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Department
Philosophy
Course
PHIL 1070
Professor
svetelj
Semester
Fall

Description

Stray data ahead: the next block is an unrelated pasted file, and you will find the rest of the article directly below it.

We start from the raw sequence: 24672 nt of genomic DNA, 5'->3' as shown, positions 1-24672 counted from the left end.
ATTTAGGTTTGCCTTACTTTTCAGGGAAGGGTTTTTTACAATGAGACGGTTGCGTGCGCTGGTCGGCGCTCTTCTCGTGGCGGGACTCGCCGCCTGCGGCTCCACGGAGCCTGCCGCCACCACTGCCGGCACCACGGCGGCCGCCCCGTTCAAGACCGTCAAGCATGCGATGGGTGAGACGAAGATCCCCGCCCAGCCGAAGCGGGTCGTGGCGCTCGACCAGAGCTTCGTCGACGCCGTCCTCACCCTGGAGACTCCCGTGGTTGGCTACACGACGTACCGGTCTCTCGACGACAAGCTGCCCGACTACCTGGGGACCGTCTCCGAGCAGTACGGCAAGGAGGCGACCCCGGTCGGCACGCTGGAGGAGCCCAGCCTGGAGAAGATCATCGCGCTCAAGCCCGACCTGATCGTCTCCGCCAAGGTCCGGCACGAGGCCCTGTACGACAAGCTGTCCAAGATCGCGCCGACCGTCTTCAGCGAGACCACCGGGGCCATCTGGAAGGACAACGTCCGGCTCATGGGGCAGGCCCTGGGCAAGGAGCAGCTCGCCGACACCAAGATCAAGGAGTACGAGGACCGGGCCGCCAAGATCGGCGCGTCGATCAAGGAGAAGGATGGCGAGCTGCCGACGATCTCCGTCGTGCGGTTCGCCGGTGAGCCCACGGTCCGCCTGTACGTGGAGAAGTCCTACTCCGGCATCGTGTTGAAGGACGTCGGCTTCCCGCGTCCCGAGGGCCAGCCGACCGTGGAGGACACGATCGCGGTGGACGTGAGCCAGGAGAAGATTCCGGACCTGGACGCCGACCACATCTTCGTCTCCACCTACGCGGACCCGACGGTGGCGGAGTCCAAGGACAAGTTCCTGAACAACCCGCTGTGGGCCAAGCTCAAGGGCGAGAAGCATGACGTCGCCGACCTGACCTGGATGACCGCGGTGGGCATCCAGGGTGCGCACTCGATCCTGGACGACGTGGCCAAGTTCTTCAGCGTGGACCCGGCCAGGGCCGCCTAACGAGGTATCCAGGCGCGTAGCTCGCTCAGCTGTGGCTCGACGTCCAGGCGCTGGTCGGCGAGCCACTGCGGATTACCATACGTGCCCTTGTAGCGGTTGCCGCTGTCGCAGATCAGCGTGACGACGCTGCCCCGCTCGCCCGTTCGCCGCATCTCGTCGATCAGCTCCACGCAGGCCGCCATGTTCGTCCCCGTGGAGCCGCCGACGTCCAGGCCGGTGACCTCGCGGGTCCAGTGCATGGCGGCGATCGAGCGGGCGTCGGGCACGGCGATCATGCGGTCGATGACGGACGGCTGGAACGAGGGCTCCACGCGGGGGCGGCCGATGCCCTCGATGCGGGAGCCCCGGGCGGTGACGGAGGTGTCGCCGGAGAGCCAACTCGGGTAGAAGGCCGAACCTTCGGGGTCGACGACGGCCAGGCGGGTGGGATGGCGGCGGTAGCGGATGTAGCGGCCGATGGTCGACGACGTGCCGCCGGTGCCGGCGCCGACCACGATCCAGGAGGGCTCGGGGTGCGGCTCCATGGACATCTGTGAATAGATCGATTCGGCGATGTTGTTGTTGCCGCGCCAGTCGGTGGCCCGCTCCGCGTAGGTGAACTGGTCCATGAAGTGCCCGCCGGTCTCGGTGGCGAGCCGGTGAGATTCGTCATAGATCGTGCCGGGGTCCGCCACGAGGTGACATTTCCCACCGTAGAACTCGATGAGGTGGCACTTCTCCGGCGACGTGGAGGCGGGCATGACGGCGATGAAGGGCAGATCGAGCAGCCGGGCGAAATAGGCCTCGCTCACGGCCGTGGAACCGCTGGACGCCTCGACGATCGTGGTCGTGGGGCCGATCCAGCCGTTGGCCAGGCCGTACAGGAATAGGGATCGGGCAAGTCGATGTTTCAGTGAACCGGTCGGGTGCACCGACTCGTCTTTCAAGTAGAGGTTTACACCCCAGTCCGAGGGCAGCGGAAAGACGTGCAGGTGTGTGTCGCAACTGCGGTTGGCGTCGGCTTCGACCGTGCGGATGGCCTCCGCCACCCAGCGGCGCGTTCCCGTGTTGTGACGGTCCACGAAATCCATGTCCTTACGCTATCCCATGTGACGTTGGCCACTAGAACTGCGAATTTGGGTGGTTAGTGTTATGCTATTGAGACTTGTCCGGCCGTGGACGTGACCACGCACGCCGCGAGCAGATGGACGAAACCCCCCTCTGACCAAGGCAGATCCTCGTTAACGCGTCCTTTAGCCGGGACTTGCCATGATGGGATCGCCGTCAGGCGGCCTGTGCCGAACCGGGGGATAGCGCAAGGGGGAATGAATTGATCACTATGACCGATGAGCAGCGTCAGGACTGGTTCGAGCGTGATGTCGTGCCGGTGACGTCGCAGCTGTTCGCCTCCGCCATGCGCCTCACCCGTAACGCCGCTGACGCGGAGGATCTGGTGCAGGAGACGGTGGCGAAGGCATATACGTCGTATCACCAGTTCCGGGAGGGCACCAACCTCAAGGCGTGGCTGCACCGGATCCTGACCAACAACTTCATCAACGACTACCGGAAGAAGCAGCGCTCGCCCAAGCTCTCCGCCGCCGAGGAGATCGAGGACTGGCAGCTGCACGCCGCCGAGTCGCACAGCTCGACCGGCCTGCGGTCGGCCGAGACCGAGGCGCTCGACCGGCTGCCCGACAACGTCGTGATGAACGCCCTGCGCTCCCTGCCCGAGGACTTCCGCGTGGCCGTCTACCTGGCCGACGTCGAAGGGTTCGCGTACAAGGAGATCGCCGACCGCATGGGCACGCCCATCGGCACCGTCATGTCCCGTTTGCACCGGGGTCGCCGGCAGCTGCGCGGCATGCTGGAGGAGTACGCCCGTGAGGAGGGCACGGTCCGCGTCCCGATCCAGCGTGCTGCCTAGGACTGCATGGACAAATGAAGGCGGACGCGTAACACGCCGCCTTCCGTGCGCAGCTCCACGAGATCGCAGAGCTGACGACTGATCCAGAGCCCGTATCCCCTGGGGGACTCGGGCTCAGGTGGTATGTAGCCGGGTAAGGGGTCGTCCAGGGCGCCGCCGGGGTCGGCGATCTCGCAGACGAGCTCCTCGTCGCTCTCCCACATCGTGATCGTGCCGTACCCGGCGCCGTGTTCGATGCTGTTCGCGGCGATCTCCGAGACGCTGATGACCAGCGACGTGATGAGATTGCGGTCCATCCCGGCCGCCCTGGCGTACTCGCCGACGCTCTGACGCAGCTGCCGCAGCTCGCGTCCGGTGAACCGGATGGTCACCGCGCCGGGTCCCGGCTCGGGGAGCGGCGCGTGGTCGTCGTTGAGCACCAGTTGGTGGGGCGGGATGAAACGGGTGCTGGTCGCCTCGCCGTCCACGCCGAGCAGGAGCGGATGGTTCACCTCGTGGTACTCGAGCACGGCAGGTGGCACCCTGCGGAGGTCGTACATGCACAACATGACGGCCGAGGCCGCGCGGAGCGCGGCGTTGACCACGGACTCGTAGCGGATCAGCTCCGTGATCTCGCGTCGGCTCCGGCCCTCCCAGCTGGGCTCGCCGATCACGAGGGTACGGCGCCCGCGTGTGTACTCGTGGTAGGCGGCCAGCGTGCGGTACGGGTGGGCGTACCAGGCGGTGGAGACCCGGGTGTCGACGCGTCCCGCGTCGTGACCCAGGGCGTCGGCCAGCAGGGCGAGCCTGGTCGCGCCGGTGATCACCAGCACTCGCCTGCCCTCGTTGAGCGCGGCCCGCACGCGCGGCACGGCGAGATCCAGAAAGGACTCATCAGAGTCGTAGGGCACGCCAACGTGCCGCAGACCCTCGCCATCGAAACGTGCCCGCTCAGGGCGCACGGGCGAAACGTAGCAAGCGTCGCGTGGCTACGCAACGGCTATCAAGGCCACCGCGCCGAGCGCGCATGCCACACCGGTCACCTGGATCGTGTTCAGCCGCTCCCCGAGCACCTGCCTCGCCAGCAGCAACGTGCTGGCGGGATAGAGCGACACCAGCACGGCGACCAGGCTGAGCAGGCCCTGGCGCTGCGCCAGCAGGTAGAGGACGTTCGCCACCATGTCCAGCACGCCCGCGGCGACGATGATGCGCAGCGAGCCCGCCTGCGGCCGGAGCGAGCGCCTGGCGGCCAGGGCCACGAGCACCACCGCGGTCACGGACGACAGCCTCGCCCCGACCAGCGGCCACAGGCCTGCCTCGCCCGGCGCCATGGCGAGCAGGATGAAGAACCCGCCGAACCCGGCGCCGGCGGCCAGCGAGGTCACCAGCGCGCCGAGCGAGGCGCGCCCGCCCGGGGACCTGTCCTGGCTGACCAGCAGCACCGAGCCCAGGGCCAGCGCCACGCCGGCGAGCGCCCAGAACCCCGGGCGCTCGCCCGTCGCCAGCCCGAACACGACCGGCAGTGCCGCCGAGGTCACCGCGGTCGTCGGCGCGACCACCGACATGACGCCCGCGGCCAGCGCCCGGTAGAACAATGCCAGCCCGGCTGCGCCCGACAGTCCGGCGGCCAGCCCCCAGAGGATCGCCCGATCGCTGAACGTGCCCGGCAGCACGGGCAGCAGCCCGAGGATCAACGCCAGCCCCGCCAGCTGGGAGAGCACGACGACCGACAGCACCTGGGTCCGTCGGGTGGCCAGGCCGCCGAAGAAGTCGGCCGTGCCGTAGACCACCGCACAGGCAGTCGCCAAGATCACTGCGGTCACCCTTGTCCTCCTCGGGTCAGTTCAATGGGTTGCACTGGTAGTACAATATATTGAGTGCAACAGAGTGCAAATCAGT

Philosophy of the Person Final exam MENO 1. What is the main idea in Meno?  The main idea of Meno is to answer the question of what is Virtue.  The  question is raised by Socrates and he believes that he does not know the answer to the  question.  Meno raises the question of if virtue can be taught and Socrates states that  in order to understand if something can be taught they must first be able to define  what that is. 2. 2. How does Plato (Socrates) start the whole discussion? Describe the initial dilemma.  What is Plato’s answer at the end of the book?  Socrates  starts the discussion by bringing up the idea that if one wants to know if virtue can be  taught one must first define what virtue is.  He states that he does not know the  definition of virtue and Meno does not either.  At the end of the book Plato again  states that he does not know the definition to virtue and him and Meno agree that they  do no know. 3. 3. At the beginning of the book, Meno enumerates many different definitions of  virtue. List some of these definitions and explain why Socrates does not agree with  them?  Meno  believes that virtue is being able to manage public affairs to benefit friends and harm  enemies, for a woman it is different it is to manage a home well and preserve its  possessions and be submissive to her husband and goes on that there is different  virtues for different people.  Socrates replies by saying that Meno has given a bunch  of different virtues not a definition of virtue, he uses the example of different types of  bees, but they are all the same in so far as they are bees.  Meno also says that virtue is  to find joy in beautiful things and have power to which Socrates replies that some  people desire things that they perceive to be good but are in actuality bad. 4. 4. Why does Meno call Socrates a torpedo fish?  Meno calls Socrates a torpedo fish because he makes everyone around him  numb, by all his questioning, he has made Meno’s tongue numb and he has not given  any definition of his own. 5. 5. Why does Socrates introduce “the immortality of human soul’? Explain Socrates’  theory of recollection.  Socrates  introduces the immortality of the human soul to describe his theory of recollection.   Socrates tells how the soul lives forever and that our soul has lived many years and  already knows everything that has been learned and that we merely need to recollect  what we learned in a past life.  Socrates shows his theory by taking a slave who has  had no schooling in geometry and asking him guiding questions to have him get to  the answer of geometry questions. 1 6. 6. Socrates offers two possible answers on the original question of virtue in a  hypothetical way. Explain Socrates’ answer on the first hypothesis / assumption. Socrates has the hypothesis that if virtue can be taught then it is a kind of  knowledge, Socrates and Meno answer by saying that virtue is only beneficial when  accompanied by wisdom so virtue is a part of of wisdom.  Meno then says that virtue  is knowledge and can be taught but Socrates is not sure because he does not feel  comfortable with the idea of virtue being knowledge as opposed to virtue being a part  of wisdom.  His suspicion lies where there are no teachers of virtue.  All of the most  virtuous people do not have virtuous sons so clearly they can not teach their kids  because virtuous people would want to see their kids be virtuous. 7. 7. What is Socrates’ position at the end of Meno?   Socrates’ position at the end of Meno is that virtue is a divine gift and should  not be taken for granted, it is very important and it must relate back to the person to  help them find deeper meaning.  In the end they can not clearly describe what virtue  is and decide that it can not be taught and they know that they do not know. REPUBLIC 1. 1. What is Plato’s Republic about?  Plato’s republic is about Justice and what is just.  Socrates goes through these  ideas by addressing justice within a community and justice within one self 2. 2. What are the initial definitions of Justice? (Book I) The initial definitions of Justice are living up to the legal obligations and  giving people what they want, then it is refined to do good to friends and do ill  towards enemies, then Thrasymachus says it is the advantage of the stronger. 3. How does Glaucon divide all goods? Where does Justice belong? (II) Glaucon divides all goods into three different types. Goods that are good for itself, things that are good because of the consequences and things that are both of these. Glaucon believes that Justice represents things that are good because of the consequences. 4. What is the legend of the ring of Gyges about? The legend of the ring of Gyges is about a magical ring that gives the ring bearer the ability to become invisible. This story is used to support Thrasymachus in his explanation of how it is better to be unjust than just because if we were able to get away with things and not suffer the consequences, we would do unjust things and no one would be just. 5. Talking about the Justice in the individual, Socrates introduces the political justice as well. Why? Socrates introduces political justice as well as individual justice because he finds it important to talk about justice within a community before finding justice within the individual because without a just city there can not be a just individual. 6. What is for Socrates the foundational principle of human society? What does it mean? The foundational principle of human society to Socrates is the principle of 2 specialization where everyone has a purpose and they all serve that purpose to which they are best suited. 7. How does Socrates build the perfect city? Describe its groups. Socrates builds the perfect city by having three different groups all serving their individual purpose. There will be guardians who will be our wise philosophical rulers. Our auxiliaries who will be our warriors and defend our city. Then there will be producers who deal with producing all of the goods for the city. There will be no money involved in the city to get rid of wealth and poverty. Everyone will serve his or her own purpose and the city will be just. 8. Nature does not produce warriors; they have to be educated. Who are the men disposed to become warriors and what their education looks like? What is Socrates’ dilemma regarding their education? (Book II). What is the function of stories / myths in the process of education? (Book III) Warriors are brought up through equal nurturing and training. The warriors must participate in music and arts as well as train to become warriors, they must have a soul that is in harmony. The warriors are selected from the best of the people with the correct innate psychology and eventually warriors are bred through intercourse amongst the best of the warrior class. Also the stories and poems they listen to when they are young are censored because they cannot fear death and must be brave and willing to put their life on the line. The stories they listen to are supposed to send positive messages to the warriors. Their education is pure 9. Explain the myth of the metals? (III) The myth of the metals tells how all men come from the ground and in each of us there are particular metals, gold, silver, and bronze. Gold is in the guardians, silver is in the auxiliaries, and bronze is in the producers. The myth states that only the people with gold can rule or else the city will go to ruin. 10. Why does not Socrates care about the happiness of the warriors? What is more important? (IV) Socrates does not care about the happiness of the warriors because it is the overall salvation of everyone else that is the most important. The happiness of the city comes before the happiness of any one individual. The warriors will be pleased with themselves when they protect everyone else in their community 11. Why does the just city need no law? The just city needs no law because the guardians will be well trained enough to make any points of policy and have the judgment to resolve anything that arises. Also because of specialization since everyone in the city does what they are best suited to do, there is limited conflict. 12. Where is the place of Justice in the just city? (together with wisdom, courage, and moderation). The place of wisdom in the just city is with the guardians because they have the knowledge to govern and regulate the city. Courage in the just city is with the auxiliaries because they must defend the city and they would put their life on the line to defend the city and its inhabitants. Moderation and justice are found in the entirety of the city, moderation is found in the agreement of who should rule the city and justice is found in specialization where everyone does what they are best suited to do 3 13. Describe tree parts of the human soul and their functions! What is the soul of the just person like? The three parts of the human soul are the rational part, the spirited part and the appetitive part. The just person has all three of these in their soul but has them each proportioned perfectly with the most weight on the rational part and then some on the spirited part and then the least on the appetitive part Soul must be in perfect harmony with each part. 14. Who are the true philosophers who should the city? Describe the difference between true and false philosophers. (V,VI). The true philosophers are those who love philosophy as much as ruling and have perfect knowledge of the unchanging world with true ideas and forms whereas the false philosophers deal with the changing world of sights and sounds. The true philosophers are the ones fit to rule because they know the true ideas and forms 15. Socrates compares the situation in the city to a ship with an old captain. What is the message of this parable? The message of the parable where Socrates compares the situation in the city to a ship with an old captain serves to show that there is a problem in the city where the people fit to rule who are the philosophers are not the ones rising to rule because the people next to rule are the ones who use brute force and clever tricks to appear as the best captain or ruler, but in reality there is a skill to ruling or navigating and the person looking out over the sea of the philosopher would be considered useless even though he is fit for the position 16. The true philosopher is able to come to know the Good itself. Socrates describes the Good as “what is apparently an offspring of the good and most like it” (506e). Explain the analogy of the Sun and its relation to the Good! (VI) The analogy of the good and its relation to the sun represented by Socrates description where he says “what is apparently an offspring of the good and most like it” shows how the sun is like the good. We cannot look at the sun; we can only imitate it and know what is most like it which is the good. The sun represents sight and the good is knowledge, without light there would be no existence and without knowledge there would be no existence of ideas or forms. The sun is very much like the good 17. The analogy is meant to illustrate four grades of understanding the world. Explain these four grades. The analogy of the lion illustrates four grades of knowledge, beginning with the worst form of understanding which is imagination, followed by opinion, then thoughts and then finally knowledge. Imagination is the worst form of understanding because it is just recalling images of the physical, changing world. Then comes opinions where you do not know things for sure but you have beliefs what you think you know to be true, based in the material world. Then there is thoughts where you no longer need to refer to material things, an example of thoughts is the ability to use math and numbers. Then finally the best form of knowledge is understanding which is the perfect unchanging world where you get it and you know that you know, you understand the good 18. Explain the allegory of the Cave. (VII) The allegory of the cave tells the story of people who are shackled down in a cave and can only see the shadows of statues, and believe this to be their world. One day one of the men get free and can see that what he thought of the way things were was not true because the shadows were coming from statues and fire light. He then went out of the cave to see the real world and realized that this was the true world. He then went back to try and 4 teach the others the way the world really is. Plato relates this to rulers and how those who know the true forms and ideas should teach everyone else. 19. What are the main steps in the process of education of the philosopher-king? The main steps in the process of education of the philosopher-king are by first at childhood being brought up by studying music, poetry, philosophy and the material reality. Then they will study mathematics and abstract reality. From there they will do a lot of physical activity and training for about 5 years. From there they will go back to mathematics but study true mathematics followed by training in dialects for 5 years. At 35 they will begin to work in a public position and after 15 years of work they have the theoretical and practical knowledge and among the best of these guardians the philosopher king will come to be. 20. Describe the constitution of timocracy, oligarchy, democracy and tyranny, and the souls of the people who rule the city organized according to these constitutions. (VIII) The constitution of the timocracy is a degeneration of our perfect constitution of aristocracy where the philosopher kings eventually argue amongst themselves in a dispute over personal wealth, which will split the rulers in to two groups because they become honor loving. Then the oligarchy will come about as wealth becomes the predominant right to rule where you need to amass a certain amount of wealth in order to have a say in ruling. Then from there the wealthy will become weak and weary and the people will revolt and eventually bring about a democracy where everyone is equal and free. From here since there is no central government, eventually the drones will begin to feed more excessively and the people will look to one leader to take charge and he will eventually become a tyrant who seeks out and kills based upon his ideas of who should die. The person who represents a timocracy is honor loving in which he longs for victory in the form of private wealth, and instead of ruling rationally they rule spiritually. The oligarchy will be a wealth loving person who thinks with his appetitive part of his soul as opposed to the spirited part. The democracy represents someone who believes he can do whatever he wants and continues to think with the appetitive part and only promotes self gain. Finally the tyrant thinks solely with the appetitive part of his soul and has lawless desires that can never be filled. 21. Describe the psychological development of the tyrannical man! (IX) The psychological development of the tyrannical man starts during childhood watching his father in a democracy penny pinch and be thrifty and focus all his attention on material wealth. He will begin to dream and have desires of insolence. He will then start to borrow money from his parents to relieve his desires, but his desires are insatiable and he will continue to borrow until no more is given to him at which point he will steal, rape, pillage, and murder to get what he wants. He will no longer trust anyone except for himself and his soul will be consumed with hatred and regret in his attempts to fulfill his insatiable desires. 22. At the end of Book IX, Socrates states that it is worthwhile to be just. Explain his statement (include tree animals in the soul and question about the biggest pleasure- 585). At this point, Socrates speaks again about the law. Why? Socrates states that it is worthwhile to be just because there are 3 kinds of people, money loving, honor loving, and wisdom loving and that the only way to know which is the best is for the person with the most experience to judge them and since only the wisdom loving person has experienced all 3 and he is a wisdom lover, then it is better to be just as opposed to unjust as a money lover. The biggest pleasure is that controlled by the rational part of the soul which follow truth. The money lovers and honor lovers will not know the 5 biggest pleasure because their pleasures casue them to lust and become violent where the pleasure found in true knowledge is perfect and unchanging. Also Plato brings up the idea of the three animals inside of us, the multiform beast, the lion, and the human. An unjust person will feed the beast and the lion and starve the human inside and be dragged wherever the beast and lion take him. The Just person will ensure that the human inside him thrives the strongest with reason and rational thinking and then feeds the beast second to calm the evil desires and then the lion finally to make an ally of him. 23. Why does Socrates banish poets form the city? (X) Socrates banishes poets from the city because they think they know everything when in reality they know nothing. He says that their work imitates the changing world, which is bad for our soul because the poets simply imitate reality as opposed to dealing with reality. Since they serve no beneficial purpose Socrates banishes the poets. 24. How does Socrates explain the immortality of the soul? Socrates explains the immortality of the soul by comparing philosopher kings and tyrants. He says that something x can only be destroyed by not x and since philosopher kings are the happiest and the tyrants are the most wretched, yet they survive and live, the soul must be immortal. NICOMACHEAN ETHICS 1. Definition of eudaimonia (happiness, human fulfillment, human flourishing) The definition of eudaimonia is an activity of the soul in accordance with excellence of virtue the most perfect, complete virtue or excellence over a complete life with sufficient external good. 2. Definition of moral virtue (character virtue, excellence of character) Moral virtue is a stable state giving rise to choice lying between the means of excess and deficiency, a mean relative to us and determined by logos or reasoning by which a person of practical wisdom would determine it. 3. Aristotle’s vision of the human soul Aristotle splits the human soul in to 2 parts and then splits each of those parts in to two parts. First there is the rational part and irrational part. The rational part of the soul is split in to two parts theoretical reason and practical reason. The theoretical part deals with grsping theoretical ideas like math or science. The practical part deals with rationally guiding and ordering desires and appetites, providing principles for actions and choices. The irrational part of the soul is split up in to the appetitive part and the vegetative part. The appetitive part of the soul provides feelings, desires and impulses for movement and action, but it is the practical part that has to order these desires and appetites. Finally, the vegetative part controls the sustaining of life, like reproduction, growth and taking in and processing nourishment. 4. Types of action There are three types of actions, voluntary, involuntary, or mixed. Voluntary actions come from within and are in our control and we reason out the best action to take. Involuntary actions are caused by outside factors either by force or by ignorance and are out of our control. Within involuntary actions done as a result of ignorance, there are two kinds of ignorance’s, one of universals and one of particulars. Also without regret the action is 6 non-voluntary, rather than involuntary. Mixed actions are between voluntary and involuntary. 5. Genesis of an action There are 5 Genesis of an action according to Aristotle. They are: ethos which is based on the person’s character, boulesis which is based on a basic want or wish, bouleusis which is based on deliberation and planning, proairesis which is based on choice or selection of a particular course of action, and finally praxis, which is sim